I have a 2002 Itasca Suncruiser 35U which is virtually identical to the Adventurer 35U. My opinion, and that of many others, is that the 35U is one of the best floor plans that Winnebago has ever made. Although we haven't had time to use it much since buying in in Nov 2017, we love it.
We found the sofa to be a bit clunky and somewhat difficult to use and replaced it with two electric, leather recliners. Alternatively we could have replaced it with a double recliner or more modern sofa-bed.
We also replaced the old vinyl with luxury vinyl planking and the old shag carpet with commercial carpet tiles. My wife re-covered the dinette cushions and the valances. The day/night blinds, if you have them, can be washed in the shower with Clorox Clean-up Cleaner+Bleach spray. Ours' came out looking like new. The Clorox spray also works wonders on any leak stains on the ceiling headliner.
Another thing we did was to replace the old converter with a modern one with multi-stage charging. It's much more gentle on your batteries:
Plan on re-caulking your roof joints, vents, etc. and carefully check for water leaks. Our's had a cracked and repaired skylight that had damaged the bathroom ceiling. A new skylight is about $300. We also replaced the toilet with a more modern, high profile, ceramic toilet (less than $130) instead of trying to replace the seals in the old one.
Our biggest single issue was leaking hydraulic hoses so carefully check for signs of hydraulic leaks. Most of our front slide hydraulic hoses had leaking fittings. You can DIY but, if you have all the hoses replaced professionally, it can be $1,000 or more (hoses are cheap, labor isn't). I don't know if it lasted until 2004 but HWH (the slide out manufacturer) had a problem with hoses in the early 2000s. As long as the slides and jacks work OK, hose leaks aren't a cause for rejection, just negotiation.
As with any coach, make sure the major systems, refrigerator, air conditioner (heat pump), heater power management center, etc. are in good working order and that the "truck" part is in good shape (engine, transmission, brakes, etc.). Extremely low mileage like 12,000 can be a sign that the rig has sat unused for most of it's life without routine maintenance which can be an issue, so look for a reasonable mileage figure (our's had 56k). Check the DOT date code on the tires and, if they're several years old, negotiate. Six new tires will cost close to $2,000 or more. Also, unless they've already been replaced, plan on new shocks. If you can, get the "truck" part checked out pre-purchase by a good truck repair shop experienced in your brand of chassis (Workhorse or Ford). Major repairs, especially a transmission or engine rebuild can be reasons for rejection.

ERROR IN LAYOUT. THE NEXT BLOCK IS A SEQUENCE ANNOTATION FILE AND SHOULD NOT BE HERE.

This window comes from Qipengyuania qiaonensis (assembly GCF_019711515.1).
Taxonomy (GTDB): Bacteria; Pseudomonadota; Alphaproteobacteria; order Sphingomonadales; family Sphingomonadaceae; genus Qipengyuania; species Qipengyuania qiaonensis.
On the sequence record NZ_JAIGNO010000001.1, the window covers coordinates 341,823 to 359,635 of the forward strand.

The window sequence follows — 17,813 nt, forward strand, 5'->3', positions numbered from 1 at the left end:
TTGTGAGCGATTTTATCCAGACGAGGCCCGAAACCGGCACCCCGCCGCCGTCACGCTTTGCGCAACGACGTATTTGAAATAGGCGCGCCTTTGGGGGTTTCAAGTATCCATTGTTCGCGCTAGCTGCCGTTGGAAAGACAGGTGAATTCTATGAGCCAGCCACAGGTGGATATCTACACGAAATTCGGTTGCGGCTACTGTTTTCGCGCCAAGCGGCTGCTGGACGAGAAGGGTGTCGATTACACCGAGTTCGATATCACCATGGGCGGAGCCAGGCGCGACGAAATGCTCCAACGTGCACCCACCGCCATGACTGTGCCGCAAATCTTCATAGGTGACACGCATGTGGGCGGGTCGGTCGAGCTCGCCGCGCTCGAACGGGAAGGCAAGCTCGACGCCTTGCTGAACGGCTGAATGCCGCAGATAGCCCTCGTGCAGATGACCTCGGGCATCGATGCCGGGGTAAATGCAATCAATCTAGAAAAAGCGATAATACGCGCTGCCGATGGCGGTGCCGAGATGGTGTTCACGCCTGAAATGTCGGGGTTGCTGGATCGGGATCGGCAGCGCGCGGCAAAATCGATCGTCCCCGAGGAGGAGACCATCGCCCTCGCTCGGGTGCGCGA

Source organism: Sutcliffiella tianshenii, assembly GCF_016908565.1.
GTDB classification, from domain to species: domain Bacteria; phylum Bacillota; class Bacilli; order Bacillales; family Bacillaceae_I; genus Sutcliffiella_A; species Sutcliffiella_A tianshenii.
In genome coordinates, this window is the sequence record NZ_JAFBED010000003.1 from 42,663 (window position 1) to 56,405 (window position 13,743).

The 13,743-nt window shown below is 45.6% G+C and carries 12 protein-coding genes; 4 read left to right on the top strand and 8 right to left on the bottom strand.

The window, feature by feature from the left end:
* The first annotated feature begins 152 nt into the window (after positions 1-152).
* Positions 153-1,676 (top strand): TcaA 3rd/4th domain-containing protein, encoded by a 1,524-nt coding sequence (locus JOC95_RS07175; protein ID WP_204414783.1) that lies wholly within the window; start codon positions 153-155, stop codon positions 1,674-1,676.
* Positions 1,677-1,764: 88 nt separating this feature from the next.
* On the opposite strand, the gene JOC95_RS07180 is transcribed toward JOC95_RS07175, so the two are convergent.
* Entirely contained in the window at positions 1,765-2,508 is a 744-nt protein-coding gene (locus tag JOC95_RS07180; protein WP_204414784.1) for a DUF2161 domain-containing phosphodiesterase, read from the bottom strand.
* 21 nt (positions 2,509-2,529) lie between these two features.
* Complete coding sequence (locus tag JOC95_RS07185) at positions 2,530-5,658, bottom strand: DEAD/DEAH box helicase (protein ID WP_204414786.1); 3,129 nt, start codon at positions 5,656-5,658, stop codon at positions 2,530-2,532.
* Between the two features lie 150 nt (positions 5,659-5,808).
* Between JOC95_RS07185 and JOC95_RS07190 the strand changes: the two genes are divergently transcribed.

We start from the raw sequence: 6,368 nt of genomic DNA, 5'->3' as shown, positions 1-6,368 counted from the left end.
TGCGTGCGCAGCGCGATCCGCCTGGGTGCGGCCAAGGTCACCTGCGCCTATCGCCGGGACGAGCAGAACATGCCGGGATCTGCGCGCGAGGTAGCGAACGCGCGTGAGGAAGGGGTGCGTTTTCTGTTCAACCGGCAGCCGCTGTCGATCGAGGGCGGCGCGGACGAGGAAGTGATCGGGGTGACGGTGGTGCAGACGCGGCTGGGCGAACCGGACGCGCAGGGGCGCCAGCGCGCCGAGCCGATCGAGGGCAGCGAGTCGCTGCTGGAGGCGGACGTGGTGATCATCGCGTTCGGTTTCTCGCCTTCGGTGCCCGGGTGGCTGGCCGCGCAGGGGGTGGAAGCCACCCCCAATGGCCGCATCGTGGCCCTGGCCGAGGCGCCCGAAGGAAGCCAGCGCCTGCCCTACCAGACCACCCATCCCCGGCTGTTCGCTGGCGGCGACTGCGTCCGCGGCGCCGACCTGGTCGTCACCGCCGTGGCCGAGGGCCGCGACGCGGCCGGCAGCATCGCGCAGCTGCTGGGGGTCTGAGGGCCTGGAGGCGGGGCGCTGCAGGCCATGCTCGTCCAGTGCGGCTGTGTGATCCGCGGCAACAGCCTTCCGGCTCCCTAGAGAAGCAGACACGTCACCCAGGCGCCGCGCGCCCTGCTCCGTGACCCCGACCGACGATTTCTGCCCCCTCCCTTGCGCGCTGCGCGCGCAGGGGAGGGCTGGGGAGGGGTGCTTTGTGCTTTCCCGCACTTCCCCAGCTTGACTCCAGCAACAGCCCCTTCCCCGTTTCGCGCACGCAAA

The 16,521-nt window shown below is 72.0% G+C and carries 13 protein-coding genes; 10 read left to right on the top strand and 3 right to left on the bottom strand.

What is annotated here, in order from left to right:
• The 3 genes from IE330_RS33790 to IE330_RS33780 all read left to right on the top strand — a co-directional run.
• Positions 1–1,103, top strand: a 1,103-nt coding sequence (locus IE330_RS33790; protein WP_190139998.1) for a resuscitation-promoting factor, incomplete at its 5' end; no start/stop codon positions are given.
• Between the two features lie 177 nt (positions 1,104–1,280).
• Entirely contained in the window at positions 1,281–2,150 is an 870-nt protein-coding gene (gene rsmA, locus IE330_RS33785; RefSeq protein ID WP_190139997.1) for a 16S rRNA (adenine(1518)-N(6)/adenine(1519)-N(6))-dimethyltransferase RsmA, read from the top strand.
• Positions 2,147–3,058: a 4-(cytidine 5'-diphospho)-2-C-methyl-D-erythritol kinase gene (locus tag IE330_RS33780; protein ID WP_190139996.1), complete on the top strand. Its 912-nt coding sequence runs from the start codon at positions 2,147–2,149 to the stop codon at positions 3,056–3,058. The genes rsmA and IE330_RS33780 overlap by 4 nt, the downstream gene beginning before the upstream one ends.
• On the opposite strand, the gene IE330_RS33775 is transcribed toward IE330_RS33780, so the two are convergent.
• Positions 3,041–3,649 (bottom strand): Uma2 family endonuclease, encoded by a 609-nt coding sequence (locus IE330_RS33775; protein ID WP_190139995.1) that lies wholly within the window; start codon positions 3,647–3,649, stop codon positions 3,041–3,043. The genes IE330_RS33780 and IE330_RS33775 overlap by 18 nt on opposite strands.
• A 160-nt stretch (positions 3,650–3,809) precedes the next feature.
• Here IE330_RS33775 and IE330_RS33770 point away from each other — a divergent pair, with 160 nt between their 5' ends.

Here's a good site with a lot of tire-related info:
RV Tire Safety: Tire pressure Increase
If it has a Workhorse chassis, make sure the brake recall has been taken care of, or find out how to get it done:
(note: this is an old site since it says parts aren't yet available)
It should be obvious if it's been fixed since the calipers will look new.
Read up on the Winnebago windshield leak issue and make sure you don't have a major problem. Fixing a windshield leak can range from simple sealing/taping to $2,000 of rust/metal frame repair. This problem is not unique to any particular model or years of manufacture. This is the worst case:
Search winnieowners.com for more info. I was lucky, mine had already had the metal work repair but I still had to tape the top rubber gasket with Eternabond tape.
Most of the other "house" items, such as water pumps, shower heads, faucets, etc. are relatively inexpensive and are DIY.
I think the 35U is a great coach and would buy it again so don't be scared off by all the things I've listed. Most, if not all would be common to any rig more than a few years old. From what I've read and, based on my own experience, plan on spending $2,000 - $4,000 over what you pay for your motorhome to get it into shape.